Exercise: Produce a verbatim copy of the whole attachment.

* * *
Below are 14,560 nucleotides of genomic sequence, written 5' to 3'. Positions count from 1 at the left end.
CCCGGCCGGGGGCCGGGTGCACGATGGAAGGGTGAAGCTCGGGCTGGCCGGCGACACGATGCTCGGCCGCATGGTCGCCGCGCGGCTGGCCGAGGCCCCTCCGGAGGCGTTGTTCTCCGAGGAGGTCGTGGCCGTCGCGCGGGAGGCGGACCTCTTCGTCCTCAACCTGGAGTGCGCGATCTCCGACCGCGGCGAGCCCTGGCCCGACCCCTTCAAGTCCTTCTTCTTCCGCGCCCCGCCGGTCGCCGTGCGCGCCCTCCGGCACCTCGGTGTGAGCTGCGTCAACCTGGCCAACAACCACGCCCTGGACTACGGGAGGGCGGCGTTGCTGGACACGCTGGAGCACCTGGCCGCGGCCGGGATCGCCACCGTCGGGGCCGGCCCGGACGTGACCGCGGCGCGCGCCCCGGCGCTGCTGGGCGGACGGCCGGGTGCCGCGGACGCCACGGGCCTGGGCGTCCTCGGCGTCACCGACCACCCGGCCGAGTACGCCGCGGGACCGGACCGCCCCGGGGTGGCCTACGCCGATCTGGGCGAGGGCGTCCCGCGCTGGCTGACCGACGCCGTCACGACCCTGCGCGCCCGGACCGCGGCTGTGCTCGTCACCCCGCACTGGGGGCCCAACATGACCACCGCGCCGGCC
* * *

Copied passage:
Below are 14,560 nucleotides of genomic sequence, written 5' to 3'. Positions count from 1 at the left end.
CCCGGCCGGGGGCCGGGTGCACGATGGAAGGGTGAAGCTCGGGCTGGCCGGCGACACGATGCTCGGCCGCATGGTCGCCGCGCGGCTGGCCGAGGCCCCTCCGGAGGCGTTGTTCTCCGAGGAGGTCGTGGCCGTCGCGCGGGAGGCGGACCTCTTCGTCCTCAACCTGGAGTGCGCGATCTCCGACCGCGGCGAGCCCTGGCCCGACCCCTTCAAGTCCTTCTTCTTCCGCGCCCCGCCGGTCGCCGTGCGCGCCCTCCGGCACCTCGGTGTGAGCTGCGTCAACCTGGCCAACAACCACGCCCTGGACTACGGGAGGGCGGCGTTGCTGGACACGCTGGAGCACCTGGCCGCGGCCGGGATCGCCACCGTCGGGGCCGGCCCGGACGTGACCGCGGCGCGCGCCCCGGCGCTGCTGGGCGGACGGCCGGGTGCCGCGGACGCCACGGGCCTGGGCGTCCTCGGCGTCACCGACCACCCGGCCGAGTACGCCGCGGGACCGGACCGCCCCGGGGTGGCCTACGCCGATCTGGGCGAGGGCGTCCCGCGCTGGCTGACCGACGCCGTCACGACCCTGCGCGCCCGGACCGCGGCTGTGCTCGTCACCCCGCACTGGGGGCCCAACATGACCACCGCGCCGGCC